Robert Pearl

Chapter 5. Tools of the Trade: Basic Training

Abstract
This chapter will discuss some key tools, utilities, and scripts provided by Microsoft SQL MVPs; these are people who are continuously in the field with their clients and have created tools that offer a better way to collect and analyze data, helping the SQL community and users of SQL Server worldwide. MVPs are indeed a charitable bunch, which makes their dedication and loyalty to the Microsoft SQL Server stack a unique character trait that has earned them MVP status. I have used these tools throughout my own DBA career and will direct you to where you can acquire and learn more about them.
Robert Pearl

Chapter 6. Expanding Your Tool Set

Abstract
The native tools that Microsoft provides to you become more flexible with each version released, adding more functionality to help database professionals leverage them and put them to use in practical ways. By enhancing your DBA tool set, you can rapidly deploy these techniques without much of a learning curve. I will expand your DBA tool set here and discuss the new tools and features in SQL Server version 2012, as well as other free and downloadable tools you should be aware of.
Robert Pearl

Chapter 7. Creating a SQL Health Repository

Abstract
You now have enough knowledge and technical foundation to put together all you know so far to create and build a DBA and SQL health repository. In this chapter, I will expand on the tools and scripts I have been discussing.
Robert Pearl

Chapter 8. Monitoring and Reporting

Abstract
Proactive, continuous monitoring and alerting are essential to managing multiple SQL Server instances. By setting up automated monitoring, you ensure that you are being proactive and not reactive to a potential technical issue or outage before escalation. With targeted monitoring, you can get in front of and resolve a situation before it becomes known to the general user population and management. There are a number of out-of-the-box solutions, as well as established third-party vendors. I will talk about and recommend some in this chapter.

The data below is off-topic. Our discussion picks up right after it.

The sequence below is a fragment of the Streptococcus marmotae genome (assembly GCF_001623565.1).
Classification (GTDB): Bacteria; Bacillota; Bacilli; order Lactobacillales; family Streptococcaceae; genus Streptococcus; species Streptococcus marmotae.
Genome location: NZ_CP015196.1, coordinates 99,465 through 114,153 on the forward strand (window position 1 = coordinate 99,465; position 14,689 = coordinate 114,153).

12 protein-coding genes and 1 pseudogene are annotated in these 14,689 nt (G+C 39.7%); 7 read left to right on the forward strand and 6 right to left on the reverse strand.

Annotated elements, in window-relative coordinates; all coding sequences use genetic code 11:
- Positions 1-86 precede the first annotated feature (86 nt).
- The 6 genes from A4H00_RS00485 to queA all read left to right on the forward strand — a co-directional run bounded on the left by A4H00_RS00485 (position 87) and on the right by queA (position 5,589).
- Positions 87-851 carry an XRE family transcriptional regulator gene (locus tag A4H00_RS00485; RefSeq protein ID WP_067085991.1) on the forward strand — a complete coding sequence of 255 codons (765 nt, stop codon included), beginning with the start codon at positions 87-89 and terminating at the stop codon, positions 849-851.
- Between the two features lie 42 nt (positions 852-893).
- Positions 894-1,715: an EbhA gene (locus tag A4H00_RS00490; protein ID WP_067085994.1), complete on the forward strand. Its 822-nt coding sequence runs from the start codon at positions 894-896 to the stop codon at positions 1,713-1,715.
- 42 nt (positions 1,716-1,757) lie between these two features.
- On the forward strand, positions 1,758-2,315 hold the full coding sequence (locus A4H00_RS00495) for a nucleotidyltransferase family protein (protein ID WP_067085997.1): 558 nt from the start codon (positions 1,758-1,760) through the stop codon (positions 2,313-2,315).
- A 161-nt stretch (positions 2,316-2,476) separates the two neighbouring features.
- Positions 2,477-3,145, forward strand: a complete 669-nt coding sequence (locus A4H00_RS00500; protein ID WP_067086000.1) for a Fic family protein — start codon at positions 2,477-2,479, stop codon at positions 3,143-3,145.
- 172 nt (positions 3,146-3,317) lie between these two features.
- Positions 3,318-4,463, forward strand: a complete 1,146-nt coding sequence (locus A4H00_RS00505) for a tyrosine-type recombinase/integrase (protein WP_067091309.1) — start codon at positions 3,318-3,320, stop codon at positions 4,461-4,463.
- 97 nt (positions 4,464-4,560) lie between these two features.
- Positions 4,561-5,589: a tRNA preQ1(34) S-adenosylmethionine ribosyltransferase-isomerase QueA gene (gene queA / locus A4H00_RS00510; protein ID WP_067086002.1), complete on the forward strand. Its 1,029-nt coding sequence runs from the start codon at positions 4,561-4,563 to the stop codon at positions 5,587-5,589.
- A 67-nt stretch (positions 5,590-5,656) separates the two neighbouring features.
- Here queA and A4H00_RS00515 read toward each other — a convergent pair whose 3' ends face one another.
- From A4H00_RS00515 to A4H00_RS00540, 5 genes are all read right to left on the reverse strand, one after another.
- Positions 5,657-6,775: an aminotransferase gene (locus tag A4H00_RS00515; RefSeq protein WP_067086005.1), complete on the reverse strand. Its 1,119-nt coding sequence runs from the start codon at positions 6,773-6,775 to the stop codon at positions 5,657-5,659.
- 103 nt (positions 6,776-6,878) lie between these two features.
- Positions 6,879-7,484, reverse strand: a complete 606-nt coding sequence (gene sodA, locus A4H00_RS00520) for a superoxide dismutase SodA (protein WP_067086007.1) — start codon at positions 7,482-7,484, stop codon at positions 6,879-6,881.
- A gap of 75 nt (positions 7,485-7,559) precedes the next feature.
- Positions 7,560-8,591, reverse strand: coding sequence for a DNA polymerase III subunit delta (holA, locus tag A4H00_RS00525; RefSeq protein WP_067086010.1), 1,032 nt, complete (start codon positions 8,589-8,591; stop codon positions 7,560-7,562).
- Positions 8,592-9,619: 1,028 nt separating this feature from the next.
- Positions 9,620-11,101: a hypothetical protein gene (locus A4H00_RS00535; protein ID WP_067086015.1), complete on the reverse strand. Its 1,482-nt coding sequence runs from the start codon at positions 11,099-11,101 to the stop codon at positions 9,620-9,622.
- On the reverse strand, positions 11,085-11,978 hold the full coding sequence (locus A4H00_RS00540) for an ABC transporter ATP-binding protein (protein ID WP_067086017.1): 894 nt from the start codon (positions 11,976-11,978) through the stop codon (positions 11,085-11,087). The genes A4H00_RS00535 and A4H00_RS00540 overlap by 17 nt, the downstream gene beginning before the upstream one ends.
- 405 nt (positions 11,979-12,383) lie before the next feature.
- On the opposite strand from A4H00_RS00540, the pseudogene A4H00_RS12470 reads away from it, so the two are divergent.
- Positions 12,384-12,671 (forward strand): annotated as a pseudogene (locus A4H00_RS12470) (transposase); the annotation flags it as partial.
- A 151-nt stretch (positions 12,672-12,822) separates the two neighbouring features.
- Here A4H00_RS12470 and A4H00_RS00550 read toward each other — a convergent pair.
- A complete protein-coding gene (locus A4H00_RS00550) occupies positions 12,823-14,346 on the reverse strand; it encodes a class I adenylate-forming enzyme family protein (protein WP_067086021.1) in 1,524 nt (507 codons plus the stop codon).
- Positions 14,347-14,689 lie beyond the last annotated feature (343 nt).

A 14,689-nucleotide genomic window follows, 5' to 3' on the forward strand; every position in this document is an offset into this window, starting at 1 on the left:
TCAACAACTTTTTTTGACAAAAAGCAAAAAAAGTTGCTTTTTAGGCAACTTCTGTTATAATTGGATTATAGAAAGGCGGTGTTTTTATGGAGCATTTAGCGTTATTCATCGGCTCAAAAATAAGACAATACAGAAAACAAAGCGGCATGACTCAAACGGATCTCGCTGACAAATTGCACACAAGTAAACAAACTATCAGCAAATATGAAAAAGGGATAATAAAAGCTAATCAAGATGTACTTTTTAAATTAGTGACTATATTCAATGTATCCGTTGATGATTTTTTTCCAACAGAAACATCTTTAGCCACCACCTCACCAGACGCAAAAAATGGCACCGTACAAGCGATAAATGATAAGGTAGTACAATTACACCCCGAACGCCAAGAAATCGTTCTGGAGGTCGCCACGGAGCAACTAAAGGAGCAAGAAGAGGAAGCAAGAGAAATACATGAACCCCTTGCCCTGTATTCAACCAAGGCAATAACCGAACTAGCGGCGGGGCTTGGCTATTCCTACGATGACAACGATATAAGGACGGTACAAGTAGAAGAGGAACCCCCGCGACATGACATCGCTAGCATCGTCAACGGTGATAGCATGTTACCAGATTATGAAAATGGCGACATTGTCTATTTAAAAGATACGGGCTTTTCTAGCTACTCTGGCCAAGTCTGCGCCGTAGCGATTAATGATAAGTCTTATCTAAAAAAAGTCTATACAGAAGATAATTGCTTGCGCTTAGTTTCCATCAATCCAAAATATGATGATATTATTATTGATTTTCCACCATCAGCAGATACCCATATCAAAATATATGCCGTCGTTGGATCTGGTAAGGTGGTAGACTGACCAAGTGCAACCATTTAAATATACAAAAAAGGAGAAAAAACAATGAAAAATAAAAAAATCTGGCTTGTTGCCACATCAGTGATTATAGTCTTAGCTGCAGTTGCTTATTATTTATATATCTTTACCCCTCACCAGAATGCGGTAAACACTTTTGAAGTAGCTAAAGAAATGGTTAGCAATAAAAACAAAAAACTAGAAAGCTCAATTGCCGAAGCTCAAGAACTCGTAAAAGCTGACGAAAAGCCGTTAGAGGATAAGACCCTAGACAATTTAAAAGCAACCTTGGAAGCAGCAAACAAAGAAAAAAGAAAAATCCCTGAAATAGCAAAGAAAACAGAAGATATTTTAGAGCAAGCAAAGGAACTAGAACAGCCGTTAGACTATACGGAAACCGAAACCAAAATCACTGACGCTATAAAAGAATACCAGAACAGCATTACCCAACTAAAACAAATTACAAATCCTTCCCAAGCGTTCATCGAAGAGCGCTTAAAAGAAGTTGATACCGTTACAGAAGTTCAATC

Robert Pearl

Chapter 9. High Availability and Disaster Recovery

Abstract
Up until now, I have been talking thus far about the health and well-being of your SQL Server infrastructure and how to maintain and monitor it. However, there’s a time you hope never comes, but it is inevitable, and it’s a reality you must prepare for. Let’s cover what happens in the case of SQL Server sickness, that is, if your SQL Server instances crash and fail. If disaster strikes, whether the event is natural, technical, or man-made, how will you respond, and how will your organization recover? Can you ensure business continuity in the face of disaster? High availability and disaster recovery (HA/DR) address these concerns. Not only will I discuss strategy, I will talk about the features and technology around SQL Server to enable HA/DR. As part of achieving healthy SQL, you must prepare for the worst. A good disaster recovery plan is your insurance. This chapter is dedicated to this eventuality.
Robert Pearl

Chapter 10. Surviving the Audit

Abstract
In this chapter, I will discuss the various methods to retrieve audit-related information, such as the default trace, SQL Audit, DDL triggers, and more. I will explore the internals of the transaction log and give you a glimpse into how read it in its native hexadecimal format, which is how the popular third-party vendors do it in their compliance and data recovery software. Luckily, with the advent of SQL Server 2008’s Change Data Capture, you will see an easier way to capture DML.
Robert Pearl

Backmatter

Weitere Informationen

Premium Partner

    Bildnachweise